Children to be offered talking therapies in mental health review

Mental health strategy to pledge £400m to extend therapies to adults across England and help prevent children developing illnesses

Children and teenagers who show signs of anxiety and depression are to be offered talking therapies in a major overhaul of mental healthcare for young people that will aim to stop them developing lifetime illnesses.

Introduction of cognitive behavioural therapy (CBT) and other psychological therapies for children will be announced tomorrow in a new mental health strategy for England being published by the coalition government.

The move follows a five-year investment programme that has seen short-term psychological therapies developed for adults across 60% of the country. More than 70,000 people are said to have "recovered" from illness and 14,000 have moved off sick pay and benefits.

The new strategy will earmark £400m for extending the adult programme across England by 2015 and for developing an equivalent treatment model for children.

Mental health problems are estimated to be costing the economy up to £105bn a year in England alone. Some 43% of the 2.6 million people claiming long-term disability benefits have a mental or behavioural disorder as their primary condition.

Research suggests that half of all people who develop a lifetime mental health problem start to experience symptoms by age 14, with more than one in 10 teenagers aged 15 or 16 having self-harmed.

The strategy, to be launched by deputy prime minister Nick Clegg and care services minister Paul Burstow, will set out a cross-government approach to improving mental health and wellbeing, focusing on early intervention when psychological problems first appear.

Under the adult treatment programme, people receive a short course of therapy, usually CBT, intended to help them deal with personal problems that feel overwhelming. A workforce of 3,600 therapists has been recruited specifically for the task.

The planned model for children, which will be piloted, will deal similarly with mild-to-moderate anxiety and depression, but is likely also to cover conduct disorder and disruptive behaviour.

In Bury, Greater Manchester, where the adult programme pilot uniquely focused on children, the outcome measure has been young people's social inclusion, including keeping them in school and helping them gain better qualifications.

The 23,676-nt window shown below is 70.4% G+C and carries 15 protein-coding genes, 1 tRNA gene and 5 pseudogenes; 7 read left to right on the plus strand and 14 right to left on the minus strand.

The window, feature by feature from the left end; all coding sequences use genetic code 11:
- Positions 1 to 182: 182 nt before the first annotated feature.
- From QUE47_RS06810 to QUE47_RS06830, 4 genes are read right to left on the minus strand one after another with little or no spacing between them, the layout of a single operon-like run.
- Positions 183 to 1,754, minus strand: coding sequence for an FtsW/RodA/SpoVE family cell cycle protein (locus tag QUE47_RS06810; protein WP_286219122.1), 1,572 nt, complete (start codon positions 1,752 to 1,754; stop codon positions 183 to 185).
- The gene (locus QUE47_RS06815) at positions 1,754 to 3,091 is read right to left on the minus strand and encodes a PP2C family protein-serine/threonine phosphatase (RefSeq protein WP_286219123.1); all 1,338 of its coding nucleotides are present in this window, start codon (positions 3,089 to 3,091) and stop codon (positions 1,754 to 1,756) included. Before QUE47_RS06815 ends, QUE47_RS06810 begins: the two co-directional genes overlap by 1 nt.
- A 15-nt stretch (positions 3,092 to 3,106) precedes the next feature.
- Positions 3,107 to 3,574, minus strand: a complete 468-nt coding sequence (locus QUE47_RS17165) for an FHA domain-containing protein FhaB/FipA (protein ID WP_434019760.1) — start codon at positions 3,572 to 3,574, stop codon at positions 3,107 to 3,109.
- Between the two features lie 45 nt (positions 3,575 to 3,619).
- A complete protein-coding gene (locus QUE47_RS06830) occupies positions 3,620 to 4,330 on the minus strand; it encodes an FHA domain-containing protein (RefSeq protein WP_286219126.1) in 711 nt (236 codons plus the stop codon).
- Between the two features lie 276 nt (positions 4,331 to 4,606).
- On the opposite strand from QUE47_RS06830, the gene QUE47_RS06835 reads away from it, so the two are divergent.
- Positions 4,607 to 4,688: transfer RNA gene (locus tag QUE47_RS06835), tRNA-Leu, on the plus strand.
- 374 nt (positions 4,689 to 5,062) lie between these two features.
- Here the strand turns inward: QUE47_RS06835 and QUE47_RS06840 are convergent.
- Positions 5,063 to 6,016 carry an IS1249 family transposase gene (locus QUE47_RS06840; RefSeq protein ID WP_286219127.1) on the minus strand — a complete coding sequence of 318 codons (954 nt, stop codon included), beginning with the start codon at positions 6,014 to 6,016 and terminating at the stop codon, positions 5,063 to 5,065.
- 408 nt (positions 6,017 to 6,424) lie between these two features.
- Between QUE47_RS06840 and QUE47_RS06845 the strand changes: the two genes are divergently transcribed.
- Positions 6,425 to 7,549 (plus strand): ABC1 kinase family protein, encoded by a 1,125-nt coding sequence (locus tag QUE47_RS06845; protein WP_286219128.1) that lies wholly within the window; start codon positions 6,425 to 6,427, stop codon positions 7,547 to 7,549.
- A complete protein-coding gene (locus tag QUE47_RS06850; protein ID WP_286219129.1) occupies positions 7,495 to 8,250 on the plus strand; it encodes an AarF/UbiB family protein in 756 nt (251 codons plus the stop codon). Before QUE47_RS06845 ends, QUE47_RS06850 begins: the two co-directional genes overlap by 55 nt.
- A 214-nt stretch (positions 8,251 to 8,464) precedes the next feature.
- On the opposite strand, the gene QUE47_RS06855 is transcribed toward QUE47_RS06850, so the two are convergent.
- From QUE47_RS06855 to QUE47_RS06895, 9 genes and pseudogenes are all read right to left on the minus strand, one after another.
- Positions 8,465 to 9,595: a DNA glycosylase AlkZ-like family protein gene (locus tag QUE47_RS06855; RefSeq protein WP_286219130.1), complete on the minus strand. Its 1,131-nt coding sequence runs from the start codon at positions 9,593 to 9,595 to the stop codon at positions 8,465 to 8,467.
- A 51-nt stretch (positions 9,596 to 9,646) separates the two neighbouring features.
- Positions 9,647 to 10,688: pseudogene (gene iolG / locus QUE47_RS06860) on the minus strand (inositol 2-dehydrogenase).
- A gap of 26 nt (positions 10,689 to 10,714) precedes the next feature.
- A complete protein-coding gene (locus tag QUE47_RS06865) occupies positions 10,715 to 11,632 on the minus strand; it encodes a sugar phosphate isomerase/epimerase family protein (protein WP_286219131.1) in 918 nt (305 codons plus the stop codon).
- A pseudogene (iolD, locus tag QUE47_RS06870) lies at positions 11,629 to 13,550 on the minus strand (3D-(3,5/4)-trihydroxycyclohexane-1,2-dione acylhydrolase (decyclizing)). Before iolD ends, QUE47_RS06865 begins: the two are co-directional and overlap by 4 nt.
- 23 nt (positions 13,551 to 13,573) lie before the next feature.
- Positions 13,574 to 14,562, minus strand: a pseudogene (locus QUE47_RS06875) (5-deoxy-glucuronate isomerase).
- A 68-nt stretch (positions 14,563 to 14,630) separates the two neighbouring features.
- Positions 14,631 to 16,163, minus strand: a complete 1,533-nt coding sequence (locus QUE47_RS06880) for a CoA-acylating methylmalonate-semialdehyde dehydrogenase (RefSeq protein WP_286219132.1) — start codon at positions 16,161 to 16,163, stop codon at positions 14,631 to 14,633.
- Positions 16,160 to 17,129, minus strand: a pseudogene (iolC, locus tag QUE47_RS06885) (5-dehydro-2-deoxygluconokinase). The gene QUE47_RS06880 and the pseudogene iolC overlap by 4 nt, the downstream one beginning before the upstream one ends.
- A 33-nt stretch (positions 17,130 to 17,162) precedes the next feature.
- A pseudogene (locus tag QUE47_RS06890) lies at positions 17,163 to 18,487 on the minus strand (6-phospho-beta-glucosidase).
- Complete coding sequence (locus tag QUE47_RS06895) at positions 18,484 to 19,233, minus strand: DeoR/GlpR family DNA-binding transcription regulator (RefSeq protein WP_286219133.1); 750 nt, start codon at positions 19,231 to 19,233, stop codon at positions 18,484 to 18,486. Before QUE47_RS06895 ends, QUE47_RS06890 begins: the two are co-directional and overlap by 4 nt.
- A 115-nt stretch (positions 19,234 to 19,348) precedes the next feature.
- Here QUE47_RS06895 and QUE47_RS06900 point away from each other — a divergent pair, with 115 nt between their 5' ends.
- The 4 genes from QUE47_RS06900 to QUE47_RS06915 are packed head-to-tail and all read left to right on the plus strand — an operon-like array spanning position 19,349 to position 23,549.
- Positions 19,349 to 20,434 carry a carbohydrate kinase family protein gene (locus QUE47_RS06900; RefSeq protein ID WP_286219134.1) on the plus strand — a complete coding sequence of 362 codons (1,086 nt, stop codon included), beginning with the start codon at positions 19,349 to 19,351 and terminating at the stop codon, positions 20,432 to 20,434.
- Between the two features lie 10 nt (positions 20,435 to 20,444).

Burstow said: "We are going to look at how we can re-engineer child and adolescent mental health services to provide talking therapies for children. We will be taking a lot of learning from the talking therapies for working-age adults and seeing how that can be used to inform the development of an age-appropriate model for children."

Children and teenagers themselves would be involved "to a significant extent" in designing the treatment model, Burstow said.

The placement of children at the heart of the mental health strategy was welcomed by Young Minds, the mental health and wellbeing charity for children and teenagers.

Lucie Russell, the charity's campaigns director, said: "Evidence demonstrates that intervening early is crucial. It's also important that a range of psychological therapies are available, tailored to the needs of each individual, and that these are delivered by the NHS as well as through local authority support services and voluntary organisations."

It is unclear how much of the £400m being earmarked for psychological therapies as a whole will be allocated to the children's initiative, but it seems unlikely that much funding will be available for recruiting further staff as opposed to retraining existing workers.

There will also be concern that the £400m, which is coming from existing allocations for NHS primary care trusts, may not find its way to the intended schemes. Ministers are not ringfencing the cash and other mental health services are under growing pressure, with hundreds of hospital beds threatened with closure.

Burstow said that two cabinet sub-committees would be overseeing implementation of the strategy and there would be a central team of officials providing the "necessary grip" on developments and expenditure.

"We are very confident that we will ensure that this £400m gets into investment in [psychological therapies] that we are wanting to happen," the minister said.


David Brindle

The GuardianTramp

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